Is Membership in a DNA Circle at AncestryDNA Proof of a Relationship?

In a word: no.

First of all, “proof” in the genealogical sense is the coalescence of all the information relevant to the determination of an answer to a question, the analysis of that information (generally the determination of its reliability), and the synthesis of the information and analysis into a clear and coherent argument.

Membership in a DNA Circle at AncestryDNA for a specific ancestor might (at the very best) be considered potential evidence of a relationship. It’s important to remember how any two people get into a DNA Circle at AncestryDNA:

  • they share an amount of DNA significant enough to indicate a biological relationship
  • they have the same (or very similar names) in their tree–names that appear to be the same person

Membership in a tree is not “proof” in the truest sense of the word–at least from my perspective. Two individuals are related (hence the DNA connection). But just because they share the same (or very similar) ancestors in their tree does not mean that the connection has to be through those “shared” ancestors. The “circle membership” process does not analyze the accuracy of the genealogical connections in their tree.

Circle membership at AncestryDNA is a clue to research further. Because the circle membership is automated, my personal take is that it should not be used as “hard proof.”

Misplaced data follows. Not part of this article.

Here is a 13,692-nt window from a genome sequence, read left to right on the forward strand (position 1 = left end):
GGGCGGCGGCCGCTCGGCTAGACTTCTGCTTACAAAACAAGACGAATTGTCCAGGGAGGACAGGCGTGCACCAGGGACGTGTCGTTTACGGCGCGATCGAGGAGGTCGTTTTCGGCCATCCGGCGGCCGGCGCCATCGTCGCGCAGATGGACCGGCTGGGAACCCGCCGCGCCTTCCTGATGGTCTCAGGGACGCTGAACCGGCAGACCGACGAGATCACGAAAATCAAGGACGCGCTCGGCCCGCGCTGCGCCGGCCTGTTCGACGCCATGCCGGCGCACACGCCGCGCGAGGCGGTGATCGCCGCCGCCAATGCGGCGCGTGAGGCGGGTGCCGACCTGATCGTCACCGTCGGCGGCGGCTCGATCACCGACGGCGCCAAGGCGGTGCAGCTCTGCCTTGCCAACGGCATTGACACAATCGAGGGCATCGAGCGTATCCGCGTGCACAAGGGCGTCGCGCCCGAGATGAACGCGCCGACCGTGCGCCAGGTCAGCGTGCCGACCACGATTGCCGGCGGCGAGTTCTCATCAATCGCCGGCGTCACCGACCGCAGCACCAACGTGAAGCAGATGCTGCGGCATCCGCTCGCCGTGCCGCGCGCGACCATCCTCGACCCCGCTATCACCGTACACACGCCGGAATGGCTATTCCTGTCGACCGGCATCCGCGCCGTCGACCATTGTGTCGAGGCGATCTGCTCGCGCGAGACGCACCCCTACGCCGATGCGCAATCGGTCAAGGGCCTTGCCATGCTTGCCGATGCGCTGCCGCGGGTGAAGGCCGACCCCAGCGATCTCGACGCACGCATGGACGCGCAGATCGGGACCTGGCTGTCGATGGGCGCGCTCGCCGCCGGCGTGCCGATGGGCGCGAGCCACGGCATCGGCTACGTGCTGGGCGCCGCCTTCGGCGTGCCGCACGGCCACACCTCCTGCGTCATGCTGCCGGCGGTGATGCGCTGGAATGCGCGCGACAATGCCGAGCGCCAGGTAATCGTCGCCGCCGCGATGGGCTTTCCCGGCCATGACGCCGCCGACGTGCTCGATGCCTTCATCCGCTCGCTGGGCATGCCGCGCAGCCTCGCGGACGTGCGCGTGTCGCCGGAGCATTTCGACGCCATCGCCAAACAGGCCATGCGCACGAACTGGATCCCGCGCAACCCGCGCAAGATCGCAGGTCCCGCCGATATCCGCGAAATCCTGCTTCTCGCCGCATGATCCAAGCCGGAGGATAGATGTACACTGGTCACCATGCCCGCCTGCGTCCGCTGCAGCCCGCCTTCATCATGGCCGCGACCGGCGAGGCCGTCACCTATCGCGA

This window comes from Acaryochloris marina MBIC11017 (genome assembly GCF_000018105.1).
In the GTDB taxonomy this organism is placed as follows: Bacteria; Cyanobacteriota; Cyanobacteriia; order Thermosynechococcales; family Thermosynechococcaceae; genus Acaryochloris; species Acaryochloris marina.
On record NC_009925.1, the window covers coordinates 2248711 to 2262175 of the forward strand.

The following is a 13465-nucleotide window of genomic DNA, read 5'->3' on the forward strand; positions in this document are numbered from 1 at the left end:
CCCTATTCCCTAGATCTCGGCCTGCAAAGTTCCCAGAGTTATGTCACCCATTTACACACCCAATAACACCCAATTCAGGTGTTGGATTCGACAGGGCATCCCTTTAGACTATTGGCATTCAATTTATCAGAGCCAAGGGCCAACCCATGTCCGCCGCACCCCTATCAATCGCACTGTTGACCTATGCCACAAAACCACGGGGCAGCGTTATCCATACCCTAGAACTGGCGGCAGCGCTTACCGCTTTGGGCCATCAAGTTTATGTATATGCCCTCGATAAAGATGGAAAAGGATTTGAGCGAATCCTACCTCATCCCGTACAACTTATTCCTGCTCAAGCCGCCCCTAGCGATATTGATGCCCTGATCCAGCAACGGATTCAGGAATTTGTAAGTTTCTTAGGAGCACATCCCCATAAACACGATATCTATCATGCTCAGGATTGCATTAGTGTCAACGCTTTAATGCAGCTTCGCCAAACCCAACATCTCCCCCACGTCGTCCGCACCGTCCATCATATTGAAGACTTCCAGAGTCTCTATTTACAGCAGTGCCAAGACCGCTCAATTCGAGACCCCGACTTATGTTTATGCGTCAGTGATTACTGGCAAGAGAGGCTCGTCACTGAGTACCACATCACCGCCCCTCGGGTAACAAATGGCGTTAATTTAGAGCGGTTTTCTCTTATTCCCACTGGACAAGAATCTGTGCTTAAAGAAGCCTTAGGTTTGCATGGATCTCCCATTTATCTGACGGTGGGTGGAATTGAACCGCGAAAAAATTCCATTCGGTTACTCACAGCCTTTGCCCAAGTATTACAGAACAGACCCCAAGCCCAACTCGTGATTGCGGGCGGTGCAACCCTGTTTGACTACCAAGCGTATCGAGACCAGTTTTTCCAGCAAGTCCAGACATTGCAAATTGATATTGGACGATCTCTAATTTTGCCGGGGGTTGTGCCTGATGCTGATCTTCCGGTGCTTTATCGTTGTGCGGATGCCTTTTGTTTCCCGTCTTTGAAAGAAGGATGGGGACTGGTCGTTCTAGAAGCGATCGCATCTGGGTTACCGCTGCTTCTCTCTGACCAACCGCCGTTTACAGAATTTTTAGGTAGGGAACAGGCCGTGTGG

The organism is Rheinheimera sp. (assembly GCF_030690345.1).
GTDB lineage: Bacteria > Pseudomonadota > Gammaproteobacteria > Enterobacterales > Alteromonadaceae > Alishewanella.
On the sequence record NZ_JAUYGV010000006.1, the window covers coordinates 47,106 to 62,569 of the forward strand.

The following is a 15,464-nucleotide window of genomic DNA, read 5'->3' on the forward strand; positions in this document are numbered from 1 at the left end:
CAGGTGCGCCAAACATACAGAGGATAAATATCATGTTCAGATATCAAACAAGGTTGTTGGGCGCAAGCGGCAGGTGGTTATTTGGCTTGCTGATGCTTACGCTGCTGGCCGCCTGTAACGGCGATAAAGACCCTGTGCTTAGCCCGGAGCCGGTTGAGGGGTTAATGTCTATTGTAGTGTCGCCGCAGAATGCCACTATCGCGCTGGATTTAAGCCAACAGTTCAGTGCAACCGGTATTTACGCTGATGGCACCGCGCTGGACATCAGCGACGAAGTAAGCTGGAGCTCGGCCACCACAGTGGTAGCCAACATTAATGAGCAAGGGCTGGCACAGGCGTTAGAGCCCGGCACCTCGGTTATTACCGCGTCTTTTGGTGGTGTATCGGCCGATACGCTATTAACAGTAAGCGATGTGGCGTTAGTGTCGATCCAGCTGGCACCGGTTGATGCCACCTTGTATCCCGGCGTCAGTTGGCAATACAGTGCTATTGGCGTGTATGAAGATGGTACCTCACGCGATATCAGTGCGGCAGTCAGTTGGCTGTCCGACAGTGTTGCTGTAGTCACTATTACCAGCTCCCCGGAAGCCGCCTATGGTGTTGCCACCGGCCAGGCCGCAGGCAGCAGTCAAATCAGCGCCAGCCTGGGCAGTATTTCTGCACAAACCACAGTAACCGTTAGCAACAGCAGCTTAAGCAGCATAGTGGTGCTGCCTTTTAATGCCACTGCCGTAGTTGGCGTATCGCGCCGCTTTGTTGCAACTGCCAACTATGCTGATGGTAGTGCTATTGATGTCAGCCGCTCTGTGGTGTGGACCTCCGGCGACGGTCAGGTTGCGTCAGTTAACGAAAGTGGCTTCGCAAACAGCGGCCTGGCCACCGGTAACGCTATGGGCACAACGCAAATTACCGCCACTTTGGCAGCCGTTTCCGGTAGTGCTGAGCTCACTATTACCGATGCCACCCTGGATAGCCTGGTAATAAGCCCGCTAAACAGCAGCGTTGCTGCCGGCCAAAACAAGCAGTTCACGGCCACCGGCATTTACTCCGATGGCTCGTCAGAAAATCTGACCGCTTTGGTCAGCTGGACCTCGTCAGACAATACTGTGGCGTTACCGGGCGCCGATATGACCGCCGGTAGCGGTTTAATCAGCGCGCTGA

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4 thoughts on “Is Membership in a DNA Circle at AncestryDNA Proof of a Relationship?

  1. Kathryn Schultz says:

    Thanks very much for this explanation, more than I have been able to locate on Ancestry. I will certainly be taking my membership in the two DNA Circles for both the husband and wife of my possible ancestors as only clues for further research. However, being included in them has been an encouragement to me that I may be on the right track, since documentation of the children of one of their daughters, of whom I believe my greatgreatgrandmother to be one, has not been located in nearly 40 years of searching.

    • You are welcome. The circles are a great tool, but like any tool one must use them appropriately. They can be helpful–especially when the DNA indicates there is a connection.

  2. Mike Patterson says:

    In my opinion, one of the most useful tools offered in AncestryDNA, is the Shared Matches Tab.

    This feature specifically allows you to determine, which of your parental and grand parental lines this person is a member of, and all others that are a similar shared match.

    I have been able to determine who many people, who have failed to respond to messages actually are, on spite of their non response, and often even without a tree, due to names they use, and others they also are related to, etc.

    • Shared matches are extremely useful. One problem that some people have is that the want to immediately learn who a certain distant ancestor is on AncestryDNA. It doesn’t work that way. A person needs to work on their closer matches and all their matches to help sift people out.

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